We know, we know. Generally speaking, you should try and switch your household devices over to rechargeable cells rather than using disposable alkaline batteries. But while they might seem increasingly quaint in the lithium-ion era, features such as a long shelf life make it worth keeping a pack of disposables around. So which ones should you buy? That’s what [Moragor] wanted to find out with his personal battery analyzer.
Designed as a shield for the Arduino Mega 2560, the analyzer combines a small programmable electronic load with a INA219 current sensor, OLED display, and SD card reader. The user selects the cutoff voltage and discharge rate before the test begins, and once it’s running, data is collected every second and saved to the SD card for later analysis. Once the battery voltage reaches the predetermined value, the test is over and you’re ready to put a new cell through its paces.
After testing 27 different brands of batteries, [Moragor] tabulated all the data and produced some helpful charts to illustrate the results. With few exceptions, the performance level for most of the batteries was remarkably similar. If anything, the test seemed to show that higher tier batteries from companies like Duracell and Energizer actually performed slightly worse than the mid-range offerings. Perhaps the biggest surprise is that, when the per-cell cost was factored in, the local cheapo batteries provided a better value than anything else in the test.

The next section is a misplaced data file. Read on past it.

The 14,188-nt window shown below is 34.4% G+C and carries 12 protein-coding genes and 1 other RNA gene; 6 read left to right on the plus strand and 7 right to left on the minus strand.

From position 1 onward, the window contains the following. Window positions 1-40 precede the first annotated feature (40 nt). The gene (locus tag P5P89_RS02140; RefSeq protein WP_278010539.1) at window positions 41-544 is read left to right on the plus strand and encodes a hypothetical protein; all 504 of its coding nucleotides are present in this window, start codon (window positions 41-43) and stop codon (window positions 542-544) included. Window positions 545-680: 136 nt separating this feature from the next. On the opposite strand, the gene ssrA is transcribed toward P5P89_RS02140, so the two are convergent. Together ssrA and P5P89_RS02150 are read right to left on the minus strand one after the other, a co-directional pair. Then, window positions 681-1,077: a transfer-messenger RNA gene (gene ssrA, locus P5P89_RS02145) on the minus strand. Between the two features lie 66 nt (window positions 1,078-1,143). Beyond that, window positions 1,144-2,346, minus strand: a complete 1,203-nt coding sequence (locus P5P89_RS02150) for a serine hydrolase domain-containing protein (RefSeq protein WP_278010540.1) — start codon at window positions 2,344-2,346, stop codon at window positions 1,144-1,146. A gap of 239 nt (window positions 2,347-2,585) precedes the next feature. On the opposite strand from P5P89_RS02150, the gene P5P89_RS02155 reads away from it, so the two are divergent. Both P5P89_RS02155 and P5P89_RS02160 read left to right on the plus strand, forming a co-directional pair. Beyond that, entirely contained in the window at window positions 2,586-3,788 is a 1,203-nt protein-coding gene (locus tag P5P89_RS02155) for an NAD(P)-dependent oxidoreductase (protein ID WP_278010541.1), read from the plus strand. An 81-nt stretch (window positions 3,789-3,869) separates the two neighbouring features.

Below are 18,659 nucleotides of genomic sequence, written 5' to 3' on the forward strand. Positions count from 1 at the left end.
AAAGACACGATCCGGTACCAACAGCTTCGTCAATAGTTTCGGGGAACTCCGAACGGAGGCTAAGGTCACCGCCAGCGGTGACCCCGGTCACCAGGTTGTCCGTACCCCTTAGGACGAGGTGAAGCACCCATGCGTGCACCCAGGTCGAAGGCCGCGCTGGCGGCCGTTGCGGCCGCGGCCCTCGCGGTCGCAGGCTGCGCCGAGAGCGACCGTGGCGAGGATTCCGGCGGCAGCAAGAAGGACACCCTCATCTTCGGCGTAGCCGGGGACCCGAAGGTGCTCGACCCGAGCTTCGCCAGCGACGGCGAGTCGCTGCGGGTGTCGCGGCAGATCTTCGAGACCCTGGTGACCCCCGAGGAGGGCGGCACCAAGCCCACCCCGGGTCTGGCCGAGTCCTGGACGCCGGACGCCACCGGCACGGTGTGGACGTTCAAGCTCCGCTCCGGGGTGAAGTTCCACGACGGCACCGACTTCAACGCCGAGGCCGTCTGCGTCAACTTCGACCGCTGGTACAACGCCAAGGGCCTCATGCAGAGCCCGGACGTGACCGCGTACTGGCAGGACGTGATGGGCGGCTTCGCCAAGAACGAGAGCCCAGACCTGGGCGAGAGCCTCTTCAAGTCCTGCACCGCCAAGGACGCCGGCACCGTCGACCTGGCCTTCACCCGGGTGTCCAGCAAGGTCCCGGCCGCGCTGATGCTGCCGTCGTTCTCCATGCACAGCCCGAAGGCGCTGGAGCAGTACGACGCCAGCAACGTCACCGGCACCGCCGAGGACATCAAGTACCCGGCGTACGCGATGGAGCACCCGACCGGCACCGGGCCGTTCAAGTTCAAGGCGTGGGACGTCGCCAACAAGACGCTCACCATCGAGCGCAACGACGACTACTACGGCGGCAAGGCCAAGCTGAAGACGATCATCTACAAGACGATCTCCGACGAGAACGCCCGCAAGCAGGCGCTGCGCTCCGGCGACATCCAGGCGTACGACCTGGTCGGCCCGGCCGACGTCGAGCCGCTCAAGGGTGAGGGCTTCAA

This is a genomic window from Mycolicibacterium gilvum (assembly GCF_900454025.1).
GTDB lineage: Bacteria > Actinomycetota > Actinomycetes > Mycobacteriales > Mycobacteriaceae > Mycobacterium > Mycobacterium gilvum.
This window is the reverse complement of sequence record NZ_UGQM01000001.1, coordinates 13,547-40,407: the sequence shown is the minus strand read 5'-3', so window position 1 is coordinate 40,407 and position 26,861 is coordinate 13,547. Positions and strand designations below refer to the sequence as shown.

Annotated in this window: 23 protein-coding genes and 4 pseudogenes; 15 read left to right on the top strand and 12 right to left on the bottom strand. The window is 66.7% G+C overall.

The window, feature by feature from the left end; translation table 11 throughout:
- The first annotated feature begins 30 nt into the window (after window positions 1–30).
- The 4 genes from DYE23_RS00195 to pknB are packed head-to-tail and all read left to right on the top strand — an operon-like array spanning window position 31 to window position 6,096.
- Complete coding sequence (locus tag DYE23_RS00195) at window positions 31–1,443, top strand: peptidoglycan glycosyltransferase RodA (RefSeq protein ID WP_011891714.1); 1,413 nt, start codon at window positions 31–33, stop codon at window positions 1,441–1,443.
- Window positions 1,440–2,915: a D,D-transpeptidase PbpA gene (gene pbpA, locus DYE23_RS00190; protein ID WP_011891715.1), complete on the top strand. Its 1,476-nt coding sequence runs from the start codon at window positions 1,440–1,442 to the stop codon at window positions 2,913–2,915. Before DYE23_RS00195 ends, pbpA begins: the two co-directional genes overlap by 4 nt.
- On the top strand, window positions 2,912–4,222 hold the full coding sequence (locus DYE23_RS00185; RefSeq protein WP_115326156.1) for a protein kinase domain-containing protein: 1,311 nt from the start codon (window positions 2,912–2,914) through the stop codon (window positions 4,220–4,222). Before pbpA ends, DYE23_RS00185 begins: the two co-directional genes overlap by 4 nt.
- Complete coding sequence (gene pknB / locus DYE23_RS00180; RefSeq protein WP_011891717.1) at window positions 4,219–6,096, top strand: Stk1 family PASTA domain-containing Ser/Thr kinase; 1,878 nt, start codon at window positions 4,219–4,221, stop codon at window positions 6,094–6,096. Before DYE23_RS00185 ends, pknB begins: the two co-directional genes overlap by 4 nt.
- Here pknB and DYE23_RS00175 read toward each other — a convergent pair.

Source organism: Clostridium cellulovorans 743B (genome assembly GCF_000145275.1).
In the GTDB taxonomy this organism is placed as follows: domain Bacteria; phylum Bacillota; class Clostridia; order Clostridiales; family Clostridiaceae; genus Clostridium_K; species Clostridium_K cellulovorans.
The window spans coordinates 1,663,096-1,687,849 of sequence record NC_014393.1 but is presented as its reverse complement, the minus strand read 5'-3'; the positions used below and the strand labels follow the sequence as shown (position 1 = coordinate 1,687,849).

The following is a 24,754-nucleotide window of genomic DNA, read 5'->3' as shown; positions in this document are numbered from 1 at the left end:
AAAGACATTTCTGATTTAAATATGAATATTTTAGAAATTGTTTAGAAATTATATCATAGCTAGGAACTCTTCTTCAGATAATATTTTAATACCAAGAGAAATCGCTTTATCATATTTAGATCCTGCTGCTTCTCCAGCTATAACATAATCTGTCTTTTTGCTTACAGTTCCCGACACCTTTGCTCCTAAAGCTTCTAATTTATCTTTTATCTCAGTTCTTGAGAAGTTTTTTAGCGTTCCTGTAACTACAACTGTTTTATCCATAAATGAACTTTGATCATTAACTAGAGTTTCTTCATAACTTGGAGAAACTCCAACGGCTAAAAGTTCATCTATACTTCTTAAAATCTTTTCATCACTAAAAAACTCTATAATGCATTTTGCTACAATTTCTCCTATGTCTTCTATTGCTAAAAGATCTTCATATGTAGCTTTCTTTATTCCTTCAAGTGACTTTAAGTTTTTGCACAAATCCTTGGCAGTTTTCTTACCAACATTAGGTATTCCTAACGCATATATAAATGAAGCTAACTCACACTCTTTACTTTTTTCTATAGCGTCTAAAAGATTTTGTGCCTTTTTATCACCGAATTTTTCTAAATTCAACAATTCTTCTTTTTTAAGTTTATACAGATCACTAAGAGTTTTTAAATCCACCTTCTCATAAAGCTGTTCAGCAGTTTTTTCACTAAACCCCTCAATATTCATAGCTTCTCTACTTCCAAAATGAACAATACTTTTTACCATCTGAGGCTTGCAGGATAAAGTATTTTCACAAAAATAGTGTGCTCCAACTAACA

While the selection of battery brands may be different from where you live, the data [Moragor] collected is still a fascinating even if you don’t recognize some of the names on the chart. Of particular note is the confirmation that lithium batteries handily outperformed any of the Alkaline cells tested when it came to high-drain applications. We’d still rather they came in rechargeable form, but at least it’s a step in the right direction.